Following the success of Steven Spielberg’s Jaws in 1975, hundreds of voracious nibblers swam into the screen three years later in Joe Dante’s Piranha. In ’81, a sequel, Piranha II, came along to mark the directorial debut of James Cameron, along with a made-for-television redo.
On October 29, Piranha 3D, a remake of the ’78 disaster movie, comes to India with 250 prints in English and Hindi. The ensemble cast features Elisabeth Shue, Jessica Szohr, Ving Rhames and Richard Dreyfuss among others and is helmed by Alexandre Aja. Promising the ultimate ride, the director of extreme horror offerings such as High Tension and The Hills Have Eyes and Mirrors admits that after Jaws, he wondered if he could create a movie that could traumatise another generation.
"I faced a tricky balance when it came to designing the film’s prehistoric Piranha FX," he reminisces. "Delving into research material concerning deep sea fish, I juggled between depicting the piranha realistically and going completely radical with their features. Eventually, I decided against the latter because everyone knows the piranha and if I changed them, they’d turn into just another type of monster."
How big a pressure was it knowing he’d be compared to James Cameron? "There were no comparisons; except for the plot, our films are very different," retorts Aja. "He has not seen the film yet but I’ve read somewhere that he’s not happy with it. He thinks it cheapens the medium and reminds him of the bad 3D horror films from the ’70s and ’80s."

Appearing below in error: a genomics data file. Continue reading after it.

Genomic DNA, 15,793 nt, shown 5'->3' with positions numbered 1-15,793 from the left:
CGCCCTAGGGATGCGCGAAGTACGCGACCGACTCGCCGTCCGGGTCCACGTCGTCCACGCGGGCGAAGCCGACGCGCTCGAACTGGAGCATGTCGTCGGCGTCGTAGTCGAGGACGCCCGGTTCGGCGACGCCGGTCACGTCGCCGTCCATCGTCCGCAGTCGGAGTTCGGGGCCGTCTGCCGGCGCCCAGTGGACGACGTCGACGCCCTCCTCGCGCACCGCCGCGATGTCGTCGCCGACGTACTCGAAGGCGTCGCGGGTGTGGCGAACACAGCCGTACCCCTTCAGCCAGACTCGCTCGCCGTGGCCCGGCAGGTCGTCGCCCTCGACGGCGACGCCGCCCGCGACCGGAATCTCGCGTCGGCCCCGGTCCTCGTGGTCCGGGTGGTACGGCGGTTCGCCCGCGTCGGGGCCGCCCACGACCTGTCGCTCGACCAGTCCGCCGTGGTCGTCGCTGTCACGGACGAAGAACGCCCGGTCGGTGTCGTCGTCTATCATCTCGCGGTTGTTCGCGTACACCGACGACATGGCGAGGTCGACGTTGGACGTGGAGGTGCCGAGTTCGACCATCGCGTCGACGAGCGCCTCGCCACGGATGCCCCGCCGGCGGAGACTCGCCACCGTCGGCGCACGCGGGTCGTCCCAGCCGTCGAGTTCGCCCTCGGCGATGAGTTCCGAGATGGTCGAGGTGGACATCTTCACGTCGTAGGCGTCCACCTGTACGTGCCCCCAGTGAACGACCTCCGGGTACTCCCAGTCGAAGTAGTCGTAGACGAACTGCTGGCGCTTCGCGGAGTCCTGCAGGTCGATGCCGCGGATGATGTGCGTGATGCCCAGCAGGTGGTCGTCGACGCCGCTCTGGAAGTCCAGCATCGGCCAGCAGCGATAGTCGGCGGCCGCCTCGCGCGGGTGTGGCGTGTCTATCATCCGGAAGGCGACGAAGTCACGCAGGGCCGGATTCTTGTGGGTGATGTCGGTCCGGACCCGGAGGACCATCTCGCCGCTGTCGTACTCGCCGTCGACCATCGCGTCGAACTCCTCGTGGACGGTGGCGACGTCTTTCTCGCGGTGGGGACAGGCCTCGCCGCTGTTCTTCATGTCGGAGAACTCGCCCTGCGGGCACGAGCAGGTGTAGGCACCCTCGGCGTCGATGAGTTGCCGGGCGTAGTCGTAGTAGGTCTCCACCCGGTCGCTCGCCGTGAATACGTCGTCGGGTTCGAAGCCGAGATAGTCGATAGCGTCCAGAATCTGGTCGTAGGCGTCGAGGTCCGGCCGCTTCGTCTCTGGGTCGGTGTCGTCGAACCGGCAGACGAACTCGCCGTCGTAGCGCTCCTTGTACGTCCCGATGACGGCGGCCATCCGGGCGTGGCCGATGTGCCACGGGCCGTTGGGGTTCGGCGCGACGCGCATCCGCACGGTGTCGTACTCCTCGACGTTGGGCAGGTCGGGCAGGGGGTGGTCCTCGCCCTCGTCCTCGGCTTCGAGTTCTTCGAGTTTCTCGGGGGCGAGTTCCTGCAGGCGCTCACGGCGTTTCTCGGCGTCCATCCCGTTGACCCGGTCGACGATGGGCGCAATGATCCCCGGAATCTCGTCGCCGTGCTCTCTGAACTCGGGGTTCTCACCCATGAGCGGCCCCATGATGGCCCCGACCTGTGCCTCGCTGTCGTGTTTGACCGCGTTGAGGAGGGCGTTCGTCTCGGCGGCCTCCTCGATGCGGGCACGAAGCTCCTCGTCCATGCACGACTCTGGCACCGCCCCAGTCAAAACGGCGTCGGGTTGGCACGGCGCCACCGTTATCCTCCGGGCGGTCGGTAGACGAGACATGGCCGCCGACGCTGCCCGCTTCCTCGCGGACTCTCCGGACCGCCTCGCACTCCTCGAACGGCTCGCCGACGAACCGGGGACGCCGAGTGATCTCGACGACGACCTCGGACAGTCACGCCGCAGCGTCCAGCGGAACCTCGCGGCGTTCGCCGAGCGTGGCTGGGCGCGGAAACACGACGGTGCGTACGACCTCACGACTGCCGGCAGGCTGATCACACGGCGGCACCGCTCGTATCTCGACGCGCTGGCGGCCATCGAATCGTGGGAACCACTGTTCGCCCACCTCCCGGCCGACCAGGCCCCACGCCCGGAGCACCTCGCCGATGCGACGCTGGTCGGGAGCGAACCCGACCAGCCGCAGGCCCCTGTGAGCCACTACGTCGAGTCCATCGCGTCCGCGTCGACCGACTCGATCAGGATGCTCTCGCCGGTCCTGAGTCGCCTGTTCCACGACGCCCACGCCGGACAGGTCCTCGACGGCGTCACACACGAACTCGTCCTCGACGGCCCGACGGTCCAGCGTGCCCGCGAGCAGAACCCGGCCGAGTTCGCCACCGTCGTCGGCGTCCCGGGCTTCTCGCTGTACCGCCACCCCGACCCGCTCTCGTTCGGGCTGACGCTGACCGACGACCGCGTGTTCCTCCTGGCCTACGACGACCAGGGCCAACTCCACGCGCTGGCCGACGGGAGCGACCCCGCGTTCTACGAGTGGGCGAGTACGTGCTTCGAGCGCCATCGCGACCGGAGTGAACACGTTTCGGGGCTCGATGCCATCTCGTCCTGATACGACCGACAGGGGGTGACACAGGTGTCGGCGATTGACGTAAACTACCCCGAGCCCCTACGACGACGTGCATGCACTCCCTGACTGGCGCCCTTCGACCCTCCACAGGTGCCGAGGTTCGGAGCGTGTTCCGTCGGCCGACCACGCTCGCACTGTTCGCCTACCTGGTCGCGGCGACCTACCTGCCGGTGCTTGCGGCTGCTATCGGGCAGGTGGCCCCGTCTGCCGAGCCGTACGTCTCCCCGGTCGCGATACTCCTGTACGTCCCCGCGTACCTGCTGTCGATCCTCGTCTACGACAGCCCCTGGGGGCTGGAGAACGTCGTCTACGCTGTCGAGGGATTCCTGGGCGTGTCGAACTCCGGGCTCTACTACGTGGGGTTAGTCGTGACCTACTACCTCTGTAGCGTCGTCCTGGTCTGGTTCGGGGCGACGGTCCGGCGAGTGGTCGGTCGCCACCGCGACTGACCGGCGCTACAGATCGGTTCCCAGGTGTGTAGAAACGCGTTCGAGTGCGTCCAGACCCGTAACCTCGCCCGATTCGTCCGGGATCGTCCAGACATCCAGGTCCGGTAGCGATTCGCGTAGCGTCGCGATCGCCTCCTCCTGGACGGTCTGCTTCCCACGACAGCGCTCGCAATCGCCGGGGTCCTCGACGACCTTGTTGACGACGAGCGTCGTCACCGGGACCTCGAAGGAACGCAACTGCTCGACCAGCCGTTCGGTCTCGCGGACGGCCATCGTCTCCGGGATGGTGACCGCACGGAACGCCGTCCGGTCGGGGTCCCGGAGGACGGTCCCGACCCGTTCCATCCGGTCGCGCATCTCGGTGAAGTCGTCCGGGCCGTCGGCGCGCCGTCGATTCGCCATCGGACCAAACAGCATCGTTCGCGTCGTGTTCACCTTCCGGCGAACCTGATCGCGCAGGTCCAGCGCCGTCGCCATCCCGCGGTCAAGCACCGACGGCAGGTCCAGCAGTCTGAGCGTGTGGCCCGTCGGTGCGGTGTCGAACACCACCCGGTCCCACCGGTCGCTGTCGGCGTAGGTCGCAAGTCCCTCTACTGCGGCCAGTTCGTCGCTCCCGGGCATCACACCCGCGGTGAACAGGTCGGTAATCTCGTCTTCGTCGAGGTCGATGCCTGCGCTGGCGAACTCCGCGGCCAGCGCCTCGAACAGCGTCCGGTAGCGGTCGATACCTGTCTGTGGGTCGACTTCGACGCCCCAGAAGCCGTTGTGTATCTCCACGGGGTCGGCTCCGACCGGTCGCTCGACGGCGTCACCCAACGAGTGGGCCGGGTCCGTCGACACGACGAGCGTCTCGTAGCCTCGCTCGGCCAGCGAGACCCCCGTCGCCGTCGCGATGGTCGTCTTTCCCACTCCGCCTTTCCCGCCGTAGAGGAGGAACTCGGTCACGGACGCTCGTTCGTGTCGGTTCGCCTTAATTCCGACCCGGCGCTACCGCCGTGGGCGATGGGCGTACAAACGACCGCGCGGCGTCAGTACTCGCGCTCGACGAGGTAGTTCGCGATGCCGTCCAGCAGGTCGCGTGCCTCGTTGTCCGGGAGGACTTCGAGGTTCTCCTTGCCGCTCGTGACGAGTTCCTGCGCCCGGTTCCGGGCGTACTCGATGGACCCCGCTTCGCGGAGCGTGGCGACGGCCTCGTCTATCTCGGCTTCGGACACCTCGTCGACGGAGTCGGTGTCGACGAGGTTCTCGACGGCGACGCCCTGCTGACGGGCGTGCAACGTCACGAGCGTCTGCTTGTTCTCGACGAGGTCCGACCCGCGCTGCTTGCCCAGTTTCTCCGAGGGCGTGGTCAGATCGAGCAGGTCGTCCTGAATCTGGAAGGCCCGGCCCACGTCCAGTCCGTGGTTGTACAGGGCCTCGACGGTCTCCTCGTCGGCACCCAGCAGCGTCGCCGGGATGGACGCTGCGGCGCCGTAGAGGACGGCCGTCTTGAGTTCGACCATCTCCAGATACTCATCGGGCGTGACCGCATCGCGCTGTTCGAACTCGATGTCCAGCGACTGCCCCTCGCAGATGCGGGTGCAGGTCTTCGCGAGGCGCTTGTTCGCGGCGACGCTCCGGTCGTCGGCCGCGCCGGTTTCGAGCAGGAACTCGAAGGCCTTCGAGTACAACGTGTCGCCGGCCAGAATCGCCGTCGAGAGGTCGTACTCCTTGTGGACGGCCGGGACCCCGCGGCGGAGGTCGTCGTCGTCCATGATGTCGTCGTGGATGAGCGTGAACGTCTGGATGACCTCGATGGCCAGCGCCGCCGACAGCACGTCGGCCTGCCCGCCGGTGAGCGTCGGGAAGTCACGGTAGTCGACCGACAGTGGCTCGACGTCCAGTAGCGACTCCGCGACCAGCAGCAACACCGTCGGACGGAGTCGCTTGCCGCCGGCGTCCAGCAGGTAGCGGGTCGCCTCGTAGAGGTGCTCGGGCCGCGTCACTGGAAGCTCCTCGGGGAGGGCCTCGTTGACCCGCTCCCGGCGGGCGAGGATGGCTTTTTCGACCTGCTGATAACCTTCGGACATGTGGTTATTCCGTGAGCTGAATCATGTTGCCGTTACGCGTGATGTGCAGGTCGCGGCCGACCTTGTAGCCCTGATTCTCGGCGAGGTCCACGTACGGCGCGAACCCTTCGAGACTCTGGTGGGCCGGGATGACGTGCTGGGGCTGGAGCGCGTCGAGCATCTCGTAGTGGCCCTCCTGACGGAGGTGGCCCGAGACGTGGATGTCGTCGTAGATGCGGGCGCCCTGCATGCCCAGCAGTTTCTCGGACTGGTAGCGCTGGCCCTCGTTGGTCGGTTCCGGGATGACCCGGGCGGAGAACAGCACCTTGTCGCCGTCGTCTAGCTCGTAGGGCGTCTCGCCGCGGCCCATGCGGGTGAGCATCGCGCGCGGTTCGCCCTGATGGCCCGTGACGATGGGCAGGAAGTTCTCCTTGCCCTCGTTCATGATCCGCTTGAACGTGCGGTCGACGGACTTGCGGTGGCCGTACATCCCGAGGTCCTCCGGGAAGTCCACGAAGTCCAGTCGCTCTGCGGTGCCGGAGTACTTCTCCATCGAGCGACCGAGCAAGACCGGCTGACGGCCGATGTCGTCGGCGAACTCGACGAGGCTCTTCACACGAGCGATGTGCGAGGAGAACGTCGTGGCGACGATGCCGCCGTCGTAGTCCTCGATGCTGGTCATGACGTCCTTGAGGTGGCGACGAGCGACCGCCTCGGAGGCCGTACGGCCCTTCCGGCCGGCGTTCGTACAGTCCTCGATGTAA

The film was shot in 2D, then, converted into 3D. Was the move prompted by Avatar’s super success? "A movie is not just something you watch but something you experience. You need to be sucked underwater with all the fish. But my movie is the opposite of Avatar in terms of 3D because everything here is flying out of the screen at you. It’s Spring Break under attack by prehistoric piranha and we could go for an over-the-top 3D experience" Aja argues.
He’s not disheartened by the negative vibes from Cameron. Buoyed up by the US and UK box-office collections, he expects the film to do well in India too. “It’s got naked girls, crazy fish, great actors, a fun story line, and 3D. It’s the Jaws of our time, and more fun,” Aja asserts, adding that he’d love to come to India, may be even share the same stage with Cameron and our Bollywood A-listers to take cinema beyond the boundaries of region.
He has remade The Hills Have Eyes and Mirrors earlier and was first introduced to the Piranha script written by Pete Goldfinger and Josh Stolberg. He had to refuse then because he had other film commitments. “I was re-introduced to the property years later and this time I wanted to go back to Spring Break to increase the fear, gore and action pieces,” says the filmmaker, who doesn’t believe in ghosts but believes in the supernatural phenomenon and loves the 1931 Frankenstein horror series.
Aja’s The Contractor and The Gospel According To Jimmy will hit the screens next year. He’s also working on the script of Cobra: The Space Pirate. “I grew up dreaming about Cobra,” he admits. “There are 60 books, many TV animation series, adventures, pirates and bad guys that can be reinvented into a really cool space opera adventure franchise for a new generation. But it will take two-three years.”